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With enhanced focus on global sanitation, access to toilets at the household level is increasing in developing countries although the provision of sewer networks is not expanding at the same pace. This is resulting in the adaptation of On-Site Sanitation (OSS) facilities. The fecal sludge generated by the OSS facilities requires emptying, treatment, and safe disposal. In this study, the sanitation situation and need for Fecal Sludge Management (FSM) was evaluated in major cities of Pakistan including Karachi (provincial capital), Lahore (provincial capital), and Islamabad (national capital). Primary and secondary data were collected from key informant interviews (KII) of the stakeholders, national and international reports, research, and review articles. Infographics on wastewater and fecal sludge from origin to disposal were developed using a Shit flow diagram (SFD) tool and enabling environment was evaluated with a modified Service Delivery Assessment (SDA) tool. The results indicate that adequate sewerage network cover exists in Karachi (60%), Lahore (63%), and Islamabad (50%). The sewerage network in major cities is leaking and a limited amount reaches the treatment plants. Total wastewater treatment in Karachi, Lahore, and Islamabad is 10%, 0%, and 9% respectively. The safe sanitation in Lahore (8%) and Islamabad (25%) is coming from OSS with fecal sludge buried safely onsite. The inclusion of FSM related framework, guidelines, and policies can help achieve the goal of safe sanitation for all.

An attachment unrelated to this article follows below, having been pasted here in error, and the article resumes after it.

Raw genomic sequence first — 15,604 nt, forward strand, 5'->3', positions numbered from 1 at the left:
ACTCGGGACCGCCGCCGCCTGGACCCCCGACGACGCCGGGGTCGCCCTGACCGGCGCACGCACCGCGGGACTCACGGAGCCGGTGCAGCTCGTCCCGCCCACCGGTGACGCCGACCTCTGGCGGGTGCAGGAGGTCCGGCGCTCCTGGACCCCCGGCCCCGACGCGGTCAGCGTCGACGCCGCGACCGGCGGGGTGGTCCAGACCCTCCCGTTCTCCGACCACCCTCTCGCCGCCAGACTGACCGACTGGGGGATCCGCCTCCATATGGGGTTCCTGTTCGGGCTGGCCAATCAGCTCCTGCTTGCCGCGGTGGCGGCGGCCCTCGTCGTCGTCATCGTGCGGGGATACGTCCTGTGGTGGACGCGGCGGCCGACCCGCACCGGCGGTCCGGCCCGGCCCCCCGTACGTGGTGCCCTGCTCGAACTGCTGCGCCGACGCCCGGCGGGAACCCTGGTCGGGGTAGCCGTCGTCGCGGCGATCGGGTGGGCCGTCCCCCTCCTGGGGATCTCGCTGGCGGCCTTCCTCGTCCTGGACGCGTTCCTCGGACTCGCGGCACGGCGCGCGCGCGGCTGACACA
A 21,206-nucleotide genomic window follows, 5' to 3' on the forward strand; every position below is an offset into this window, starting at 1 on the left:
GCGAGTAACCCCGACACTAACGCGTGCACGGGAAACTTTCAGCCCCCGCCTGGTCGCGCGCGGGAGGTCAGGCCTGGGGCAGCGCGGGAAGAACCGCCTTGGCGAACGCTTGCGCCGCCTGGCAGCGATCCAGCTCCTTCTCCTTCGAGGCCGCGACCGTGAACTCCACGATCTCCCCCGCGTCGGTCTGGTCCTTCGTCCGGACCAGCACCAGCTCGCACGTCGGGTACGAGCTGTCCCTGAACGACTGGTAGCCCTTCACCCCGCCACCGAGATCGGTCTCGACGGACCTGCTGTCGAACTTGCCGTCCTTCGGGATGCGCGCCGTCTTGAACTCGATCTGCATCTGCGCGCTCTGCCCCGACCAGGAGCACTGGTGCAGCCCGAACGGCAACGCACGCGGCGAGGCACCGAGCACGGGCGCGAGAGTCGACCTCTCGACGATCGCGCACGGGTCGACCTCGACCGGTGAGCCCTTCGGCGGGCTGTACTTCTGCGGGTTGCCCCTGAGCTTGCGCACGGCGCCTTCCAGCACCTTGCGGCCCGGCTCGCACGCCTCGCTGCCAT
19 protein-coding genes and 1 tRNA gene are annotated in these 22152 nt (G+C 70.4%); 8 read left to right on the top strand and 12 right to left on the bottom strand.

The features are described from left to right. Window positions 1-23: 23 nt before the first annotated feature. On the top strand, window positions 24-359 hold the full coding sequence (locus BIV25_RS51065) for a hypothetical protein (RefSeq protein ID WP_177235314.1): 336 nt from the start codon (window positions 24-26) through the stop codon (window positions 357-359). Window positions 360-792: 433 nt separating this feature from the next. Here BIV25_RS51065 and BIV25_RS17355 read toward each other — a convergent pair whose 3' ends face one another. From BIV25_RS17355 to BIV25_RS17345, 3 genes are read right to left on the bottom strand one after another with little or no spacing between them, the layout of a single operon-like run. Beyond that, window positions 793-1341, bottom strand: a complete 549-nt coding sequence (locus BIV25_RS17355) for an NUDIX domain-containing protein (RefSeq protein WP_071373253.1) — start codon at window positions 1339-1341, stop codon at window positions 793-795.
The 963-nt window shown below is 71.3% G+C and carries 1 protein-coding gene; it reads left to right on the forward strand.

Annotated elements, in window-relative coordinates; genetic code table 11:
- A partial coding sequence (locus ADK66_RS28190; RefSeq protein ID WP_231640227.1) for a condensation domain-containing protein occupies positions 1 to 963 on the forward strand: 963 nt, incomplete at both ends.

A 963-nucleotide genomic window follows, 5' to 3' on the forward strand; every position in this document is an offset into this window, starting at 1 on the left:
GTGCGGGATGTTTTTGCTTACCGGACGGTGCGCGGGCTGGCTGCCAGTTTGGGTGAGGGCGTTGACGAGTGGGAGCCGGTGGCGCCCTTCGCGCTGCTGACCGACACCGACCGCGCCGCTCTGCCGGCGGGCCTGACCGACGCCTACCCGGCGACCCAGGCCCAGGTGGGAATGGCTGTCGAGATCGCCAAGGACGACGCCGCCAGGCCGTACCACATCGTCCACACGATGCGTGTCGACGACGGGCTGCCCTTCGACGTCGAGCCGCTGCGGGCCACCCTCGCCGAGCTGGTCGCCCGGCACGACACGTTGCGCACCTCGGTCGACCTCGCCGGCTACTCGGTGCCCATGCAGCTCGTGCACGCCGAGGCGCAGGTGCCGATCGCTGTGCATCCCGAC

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Chapter